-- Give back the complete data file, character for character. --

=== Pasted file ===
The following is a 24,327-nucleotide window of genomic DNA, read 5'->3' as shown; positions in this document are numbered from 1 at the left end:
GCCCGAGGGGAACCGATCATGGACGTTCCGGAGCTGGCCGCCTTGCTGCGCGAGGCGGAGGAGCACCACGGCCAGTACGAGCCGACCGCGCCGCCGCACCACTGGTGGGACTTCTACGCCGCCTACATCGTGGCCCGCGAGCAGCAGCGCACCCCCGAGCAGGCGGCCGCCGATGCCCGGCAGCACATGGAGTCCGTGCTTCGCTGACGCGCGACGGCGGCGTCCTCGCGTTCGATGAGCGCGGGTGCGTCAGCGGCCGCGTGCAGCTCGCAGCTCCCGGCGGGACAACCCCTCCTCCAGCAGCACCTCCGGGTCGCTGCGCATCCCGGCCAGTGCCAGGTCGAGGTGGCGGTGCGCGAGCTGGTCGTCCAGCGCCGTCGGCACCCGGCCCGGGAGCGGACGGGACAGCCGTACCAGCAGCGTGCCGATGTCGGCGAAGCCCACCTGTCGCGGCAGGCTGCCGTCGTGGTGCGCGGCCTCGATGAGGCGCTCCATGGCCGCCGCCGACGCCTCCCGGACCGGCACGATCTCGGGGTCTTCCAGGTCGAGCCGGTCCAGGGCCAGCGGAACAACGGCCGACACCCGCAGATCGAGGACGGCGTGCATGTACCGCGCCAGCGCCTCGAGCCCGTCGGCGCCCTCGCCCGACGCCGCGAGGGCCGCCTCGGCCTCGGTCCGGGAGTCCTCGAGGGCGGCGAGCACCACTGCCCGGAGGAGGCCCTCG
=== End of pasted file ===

The following is a 24,327-nucleotide window of genomic DNA, read 5'->3' as shown; positions in this document are numbered from 1 at the left end:
GCCCGAGGGGAACCGATCATGGACGTTCCGGAGCTGGCCGCCTTGCTGCGCGAGGCGGAGGAGCACCACGGCCAGTACGAGCCGACCGCGCCGCCGCACCACTGGTGGGACTTCTACGCCGCCTACATCGTGGCCCGCGAGCAGCAGCGCACCCCCGAGCAGGCGGCCGCCGATGCCCGGCAGCACATGGAGTCCGTGCTTCGCTGACGCGCGACGGCGGCGTCCTCGCGTTCGATGAGCGCGGGTGCGTCAGCGGCCGCGTGCAGCTCGCAGCTCCCGGCGGGACAACCCCTCCTCCAGCAGCACCTCCGGGTCGCTGCGCATCCCGGCCAGTGCCAGGTCGAGGTGGCGGTGCGCGAGCTGGTCGTCCAGCGCCGTCGGCACCCGGCCCGGGAGCGGACGGGACAGCCGTACCAGCAGCGTGCCGATGTCGGCGAAGCCCACCTGTCGCGGCAGGCTGCCGTCGTGGTGCGCGGCCTCGATGAGGCGCTCCATGGCCGCCGCCGACGCCTCCCGGACCGGCACGATCTCGGGGTCTTCCAGGTCGAGCCGGTCCAGGGCCAGCGGAACAACGGCCGACACCCGCAGATCGAGGACGGCGTGCATGTACCGCGCCAGCGCCTCGAGCCCGTCGGCGCCCTCGCCCGACGCCGCGAGGGCCGCCTCGGCCTCGGTCCGGGAGTCCTCGAGGGCGGCGAGCACCACTGCCCGGAGGAGGCCCTCG